News Release 512

Wastewater overflow results in 13,500 gallons of sewage entering Blue River tributary in Kansas City

Volume 38-512 (For Immediate Release)
Contact: Larry Archer
573-751-3807

JEFFERSON CITY, MO, AUG. 31, 2010 – A wastewater overflow in Kansas City Monday resulted in the release of an estimated 13,500 gallons of sewage into an unnamed tributary of the Blue River, according to the Missouri Department of Natural Resources.

City officials reported to the department this morning that between 9:30 a.m. and 2 p.m. on Monday approximately 13,500 gallons of wastewater flowed from the sewer system at 1450 E.101st St. into an unnamed tributary to the Blue River. Officials did not report the cause of the overflow.

The city has treated the area where the wastewater flowed over land to the tributary with lime and has posted the area with signs warning people of the sewage release.

The Department of Natural Resources dispatched an investigator to the seen to document the release and any environmental damage.

Clean water regulations require the city to submit a report detailing the release to the department within five days. The department will base future enforcement action on the city’s report and the inspector’s findings.

 The department considers discharges of wastewater from sanitary sewer collection systems to be potential threats to public health and the environment. Such discharges have the potential to contaminate lakes and streams, causing serious water quality problems.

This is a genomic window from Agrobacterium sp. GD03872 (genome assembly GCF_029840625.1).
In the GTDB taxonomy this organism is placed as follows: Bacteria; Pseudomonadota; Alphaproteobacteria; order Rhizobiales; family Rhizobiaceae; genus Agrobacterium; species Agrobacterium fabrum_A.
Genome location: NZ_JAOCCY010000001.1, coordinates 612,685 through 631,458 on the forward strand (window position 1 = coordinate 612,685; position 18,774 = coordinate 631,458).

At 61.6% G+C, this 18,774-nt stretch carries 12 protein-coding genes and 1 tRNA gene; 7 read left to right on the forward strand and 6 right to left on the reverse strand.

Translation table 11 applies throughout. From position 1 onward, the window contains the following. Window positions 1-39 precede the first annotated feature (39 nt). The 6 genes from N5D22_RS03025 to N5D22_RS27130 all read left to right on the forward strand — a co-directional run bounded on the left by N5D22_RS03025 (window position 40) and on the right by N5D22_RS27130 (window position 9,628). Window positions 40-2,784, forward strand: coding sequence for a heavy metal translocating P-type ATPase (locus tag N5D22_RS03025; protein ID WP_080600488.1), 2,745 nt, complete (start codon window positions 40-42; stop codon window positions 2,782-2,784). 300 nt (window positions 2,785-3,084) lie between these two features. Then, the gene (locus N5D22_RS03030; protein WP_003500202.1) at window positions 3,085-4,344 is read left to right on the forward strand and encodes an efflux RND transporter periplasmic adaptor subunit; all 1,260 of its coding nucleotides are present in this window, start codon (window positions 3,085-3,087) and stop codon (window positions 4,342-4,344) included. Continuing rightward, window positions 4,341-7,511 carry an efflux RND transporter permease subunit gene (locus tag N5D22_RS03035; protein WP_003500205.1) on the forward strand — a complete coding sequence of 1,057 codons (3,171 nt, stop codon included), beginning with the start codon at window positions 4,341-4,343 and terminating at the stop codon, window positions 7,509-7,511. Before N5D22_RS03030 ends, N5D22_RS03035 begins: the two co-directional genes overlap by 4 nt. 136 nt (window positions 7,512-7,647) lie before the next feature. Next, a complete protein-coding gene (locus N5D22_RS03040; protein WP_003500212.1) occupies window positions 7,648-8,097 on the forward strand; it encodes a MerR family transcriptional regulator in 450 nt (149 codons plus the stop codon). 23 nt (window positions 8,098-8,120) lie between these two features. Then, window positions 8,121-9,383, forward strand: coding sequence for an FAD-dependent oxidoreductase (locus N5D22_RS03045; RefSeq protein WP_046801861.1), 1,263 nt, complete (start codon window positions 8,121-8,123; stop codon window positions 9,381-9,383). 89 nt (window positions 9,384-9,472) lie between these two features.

Sanitary sewer overflows can be caused by obstructions in sewer lines, mechanical failure, infiltration of rainwater and snow melt into aging systems, or undersized systems that cannot compensate for sudden increases in wastewater.

Communities across Missouri produce millions of gallons of wastewater that must be properly transported and treated before being released to waterways. However, some communities are facing challenges in accomplishing this.

In order to protect public health and the environment, the department requires communities to take appropriate action to eliminate their sanitary sewer overflow issues. To do this, communities should develop a system to track information about such incidents, including the date, time, location and size of the overflow, weather data, who notified them, when they notified the department and the measures taken to respond. The community can then use this data to aid in developing a plan to inspect the collection system, and plan and finance system upgrades.

To report an environmental emergency, including after-hour sewage overflows, please contact the DNR spill line at 573-634-2436. To report sewage overflows during regular business hours, contact the nearest regional office. A list of regional offices, their contact information and service areas is available online: /regions/regions.htm.

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